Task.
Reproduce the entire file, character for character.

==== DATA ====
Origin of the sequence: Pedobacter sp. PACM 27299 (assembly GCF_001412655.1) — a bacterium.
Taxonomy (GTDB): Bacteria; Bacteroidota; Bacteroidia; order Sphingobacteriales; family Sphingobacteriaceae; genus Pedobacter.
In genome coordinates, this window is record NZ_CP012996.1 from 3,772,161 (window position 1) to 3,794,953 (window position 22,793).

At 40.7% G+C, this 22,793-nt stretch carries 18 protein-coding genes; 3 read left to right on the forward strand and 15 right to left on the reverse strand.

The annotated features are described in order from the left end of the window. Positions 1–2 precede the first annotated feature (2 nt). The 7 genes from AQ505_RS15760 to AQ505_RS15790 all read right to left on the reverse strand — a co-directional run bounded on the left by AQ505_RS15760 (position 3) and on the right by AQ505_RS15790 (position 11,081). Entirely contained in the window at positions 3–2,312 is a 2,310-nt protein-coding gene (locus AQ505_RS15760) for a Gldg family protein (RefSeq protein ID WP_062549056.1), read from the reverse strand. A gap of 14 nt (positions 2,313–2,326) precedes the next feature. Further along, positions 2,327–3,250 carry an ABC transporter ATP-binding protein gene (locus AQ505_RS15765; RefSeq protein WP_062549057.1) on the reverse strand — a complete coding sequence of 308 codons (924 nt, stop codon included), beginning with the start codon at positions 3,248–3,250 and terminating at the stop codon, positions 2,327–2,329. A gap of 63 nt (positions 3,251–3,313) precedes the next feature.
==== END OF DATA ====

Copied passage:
Origin of the sequence: Pedobacter sp. PACM 27299 (assembly GCF_001412655.1) — a bacterium.
Taxonomy (GTDB): Bacteria; Bacteroidota; Bacteroidia; order Sphingobacteriales; family Sphingobacteriaceae; genus Pedobacter.
In genome coordinates, this window is record NZ_CP012996.1 from 3,772,161 (window position 1) to 3,794,953 (window position 22,793).

At 40.7% G+C, this 22,793-nt stretch carries 18 protein-coding genes; 3 read left to right on the forward strand and 15 right to left on the reverse strand.

The annotated features are described in order from the left end of the window. Positions 1–2 precede the first annotated feature (2 nt). The 7 genes from AQ505_RS15760 to AQ505_RS15790 all read right to left on the reverse strand — a co-directional run bounded on the left by AQ505_RS15760 (position 3) and on the right by AQ505_RS15790 (position 11,081). Entirely contained in the window at positions 3–2,312 is a 2,310-nt protein-coding gene (locus AQ505_RS15760) for a Gldg family protein (RefSeq protein ID WP_062549056.1), read from the reverse strand. A gap of 14 nt (positions 2,313–2,326) precedes the next feature. Further along, positions 2,327–3,250 carry an ABC transporter ATP-binding protein gene (locus AQ505_RS15765; RefSeq protein WP_062549057.1) on the reverse strand — a complete coding sequence of 308 codons (924 nt, stop codon included), beginning with the start codon at positions 3,248–3,250 and terminating at the stop codon, positions 2,327–2,329. A gap of 63 nt (positions 3,251–3,313) precedes the next feature.